Do doctors still make house calls? More than you might think. A recent resurgence in house calls has spawned a new series of educational conferences for medical practitioners, which are the first of their kind.
Four conferences will be held this fall across the country to educate physicians, nurses, and other healthcare professionals about developing and growing a house call practice.
The all-day conferences, called HouseMD Today, will focus on such topics as growing a house call practice, concierge medicine, insurance and legal issues, medical ethics,, reimbursement, referral sources, and telemedicine. The forums are jointly sponsored by the New York University Post-Graduate Medical School and conference producer Diversified Business Communications, in cooperation with the American Academy of Home Care Physicians.
Since 1998, house calls have increased by 43 percent. Why? A change in Medicare’s reimbursement system for physicians--who, until then, were paid less than nurses for home visits—is one big reason. The aging baby boomer population is another as the percentage of the American population that is 65 and over is expected to increase from 12 percent in 1990 to 16 percent by 2020. Also, advances in portable medical technology have facilitated the trend.
“Studies have shown that physicians strongly believe that treating patients in their homes will result in improved patient/doctor relationships and better patient care,” stated C. Gresham Bayne, MD, conference chair of the forum, and president of the American Academy of Home Care Physicians in a press release. “Yet, few doctors have formal training in the medical or business sides of house calls and many say they would like more information. These conferences were created as an outgrowth of this need.”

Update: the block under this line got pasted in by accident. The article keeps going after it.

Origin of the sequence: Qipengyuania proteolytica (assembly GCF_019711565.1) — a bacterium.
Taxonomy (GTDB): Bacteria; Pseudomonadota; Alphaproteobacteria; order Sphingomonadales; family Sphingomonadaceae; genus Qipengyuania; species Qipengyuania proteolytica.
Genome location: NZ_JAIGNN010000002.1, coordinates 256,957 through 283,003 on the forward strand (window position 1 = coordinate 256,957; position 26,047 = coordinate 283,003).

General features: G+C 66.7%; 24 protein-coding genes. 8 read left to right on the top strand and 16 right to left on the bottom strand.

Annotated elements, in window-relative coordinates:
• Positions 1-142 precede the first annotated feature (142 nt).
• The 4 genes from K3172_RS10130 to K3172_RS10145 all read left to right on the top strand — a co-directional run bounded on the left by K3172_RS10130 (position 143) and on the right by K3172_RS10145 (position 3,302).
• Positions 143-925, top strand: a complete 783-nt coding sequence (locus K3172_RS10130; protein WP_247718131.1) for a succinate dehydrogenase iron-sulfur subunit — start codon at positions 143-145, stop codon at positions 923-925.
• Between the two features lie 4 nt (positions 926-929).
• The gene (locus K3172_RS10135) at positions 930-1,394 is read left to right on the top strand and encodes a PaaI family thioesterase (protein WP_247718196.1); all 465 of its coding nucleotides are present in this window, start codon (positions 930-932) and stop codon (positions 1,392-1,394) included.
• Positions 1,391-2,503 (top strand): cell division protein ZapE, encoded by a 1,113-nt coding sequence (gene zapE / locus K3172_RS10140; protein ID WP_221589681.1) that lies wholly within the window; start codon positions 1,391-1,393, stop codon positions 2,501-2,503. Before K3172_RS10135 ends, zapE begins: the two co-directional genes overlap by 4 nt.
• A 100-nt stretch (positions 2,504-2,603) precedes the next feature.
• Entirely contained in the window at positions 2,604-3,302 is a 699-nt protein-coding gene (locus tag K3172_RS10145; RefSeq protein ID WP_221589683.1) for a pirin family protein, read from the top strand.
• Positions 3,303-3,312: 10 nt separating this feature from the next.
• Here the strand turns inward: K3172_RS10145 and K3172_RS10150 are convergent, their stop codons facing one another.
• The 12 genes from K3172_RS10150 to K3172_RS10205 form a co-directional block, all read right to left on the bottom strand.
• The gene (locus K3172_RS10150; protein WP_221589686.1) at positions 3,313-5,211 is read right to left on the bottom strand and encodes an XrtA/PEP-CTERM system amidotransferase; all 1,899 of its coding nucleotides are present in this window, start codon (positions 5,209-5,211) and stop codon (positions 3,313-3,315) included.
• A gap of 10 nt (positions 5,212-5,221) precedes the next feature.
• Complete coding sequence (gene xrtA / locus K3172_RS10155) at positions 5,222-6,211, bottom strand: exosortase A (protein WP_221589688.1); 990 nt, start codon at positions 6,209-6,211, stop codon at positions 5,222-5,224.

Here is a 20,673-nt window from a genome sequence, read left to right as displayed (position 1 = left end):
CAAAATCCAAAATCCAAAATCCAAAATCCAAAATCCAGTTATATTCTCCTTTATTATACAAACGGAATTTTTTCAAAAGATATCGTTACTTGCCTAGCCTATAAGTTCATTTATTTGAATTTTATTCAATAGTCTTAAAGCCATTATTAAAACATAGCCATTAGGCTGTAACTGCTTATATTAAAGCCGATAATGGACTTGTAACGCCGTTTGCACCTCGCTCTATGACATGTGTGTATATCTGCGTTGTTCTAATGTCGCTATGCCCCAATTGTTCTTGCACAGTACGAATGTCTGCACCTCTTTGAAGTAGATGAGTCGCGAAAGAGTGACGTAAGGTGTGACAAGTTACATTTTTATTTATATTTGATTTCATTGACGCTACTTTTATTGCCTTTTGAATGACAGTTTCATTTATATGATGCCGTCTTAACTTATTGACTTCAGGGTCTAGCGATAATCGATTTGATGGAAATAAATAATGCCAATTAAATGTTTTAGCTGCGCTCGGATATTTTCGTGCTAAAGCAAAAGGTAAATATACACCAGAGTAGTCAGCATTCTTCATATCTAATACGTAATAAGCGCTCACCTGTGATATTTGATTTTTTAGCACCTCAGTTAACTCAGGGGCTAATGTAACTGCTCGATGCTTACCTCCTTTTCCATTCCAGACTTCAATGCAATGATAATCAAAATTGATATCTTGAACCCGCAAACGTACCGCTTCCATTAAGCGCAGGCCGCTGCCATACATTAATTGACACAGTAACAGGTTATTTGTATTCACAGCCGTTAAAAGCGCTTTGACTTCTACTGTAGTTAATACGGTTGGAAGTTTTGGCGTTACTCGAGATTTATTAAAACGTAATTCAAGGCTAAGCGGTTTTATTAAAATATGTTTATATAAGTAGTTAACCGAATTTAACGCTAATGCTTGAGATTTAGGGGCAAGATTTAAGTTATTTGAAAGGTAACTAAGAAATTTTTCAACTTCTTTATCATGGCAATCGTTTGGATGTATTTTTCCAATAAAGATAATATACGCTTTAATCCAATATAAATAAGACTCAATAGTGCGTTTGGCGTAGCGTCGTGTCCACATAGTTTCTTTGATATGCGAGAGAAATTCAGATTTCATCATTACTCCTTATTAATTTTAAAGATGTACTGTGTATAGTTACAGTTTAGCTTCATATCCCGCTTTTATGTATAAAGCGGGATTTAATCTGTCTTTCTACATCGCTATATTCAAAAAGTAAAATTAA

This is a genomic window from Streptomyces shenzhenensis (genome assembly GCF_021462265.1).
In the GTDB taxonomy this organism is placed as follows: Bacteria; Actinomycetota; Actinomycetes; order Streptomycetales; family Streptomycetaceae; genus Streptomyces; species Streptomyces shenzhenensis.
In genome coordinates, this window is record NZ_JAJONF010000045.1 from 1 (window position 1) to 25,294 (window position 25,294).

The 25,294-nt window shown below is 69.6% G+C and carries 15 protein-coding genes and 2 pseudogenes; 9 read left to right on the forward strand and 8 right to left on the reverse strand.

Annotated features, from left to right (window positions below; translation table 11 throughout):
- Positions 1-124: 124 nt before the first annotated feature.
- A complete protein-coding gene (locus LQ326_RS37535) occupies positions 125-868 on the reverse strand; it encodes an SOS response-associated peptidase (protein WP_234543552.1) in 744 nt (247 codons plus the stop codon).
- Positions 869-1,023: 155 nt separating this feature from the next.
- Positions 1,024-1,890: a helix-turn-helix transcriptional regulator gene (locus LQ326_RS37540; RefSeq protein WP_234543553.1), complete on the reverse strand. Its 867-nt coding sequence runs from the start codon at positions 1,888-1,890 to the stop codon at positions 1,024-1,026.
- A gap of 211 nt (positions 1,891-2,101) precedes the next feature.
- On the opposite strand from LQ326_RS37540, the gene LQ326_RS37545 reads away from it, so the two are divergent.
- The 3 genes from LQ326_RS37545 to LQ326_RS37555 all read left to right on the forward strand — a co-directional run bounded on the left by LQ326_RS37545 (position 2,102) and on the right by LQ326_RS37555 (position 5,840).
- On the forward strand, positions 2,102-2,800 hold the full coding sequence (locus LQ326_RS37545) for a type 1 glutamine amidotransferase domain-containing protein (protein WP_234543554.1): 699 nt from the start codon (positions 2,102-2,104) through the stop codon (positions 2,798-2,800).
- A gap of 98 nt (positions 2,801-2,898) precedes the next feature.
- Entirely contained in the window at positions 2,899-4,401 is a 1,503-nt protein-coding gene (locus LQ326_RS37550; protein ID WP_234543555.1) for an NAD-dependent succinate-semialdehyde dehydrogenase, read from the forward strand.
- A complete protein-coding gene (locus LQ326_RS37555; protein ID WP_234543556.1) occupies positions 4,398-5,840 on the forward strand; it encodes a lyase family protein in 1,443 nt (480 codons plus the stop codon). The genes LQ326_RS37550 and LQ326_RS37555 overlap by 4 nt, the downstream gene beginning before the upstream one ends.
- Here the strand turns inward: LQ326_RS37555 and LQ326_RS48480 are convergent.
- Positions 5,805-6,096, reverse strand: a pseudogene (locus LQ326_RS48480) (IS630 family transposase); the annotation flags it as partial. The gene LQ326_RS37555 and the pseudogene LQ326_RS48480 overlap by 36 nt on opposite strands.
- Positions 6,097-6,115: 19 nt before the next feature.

House calls are also less costly, said Bayne, executive director at Call Doctor Medical Group in San Diego, a house call service that makes 1,200 house calls per month. “When you ring the door bell and go in, you have nothing to do with case managers, HMOs, administrative delays or staffing problems,” said the former emergency room physician in a press release. “When I worked in the ER, 80-85 percent of my patients could have been seen at home for one-fifth of the cost.”
The first conference will be at the Belvedere Events Center, Elk Grove, Ill., on October 30. Subsequent sessions will be held at the Melville Marriott Long Island, Melville, N.Y. (November 1); the Hyatt Regency Orange County, Garden Grove, Calif. (November 7); and the South San Francisco Convention Center, South San Francisco, Calif. (November 10). A webinar is also planned, but no date has been set yet.
For more information, go to www.housemdtoday.com or call 207-842-5401.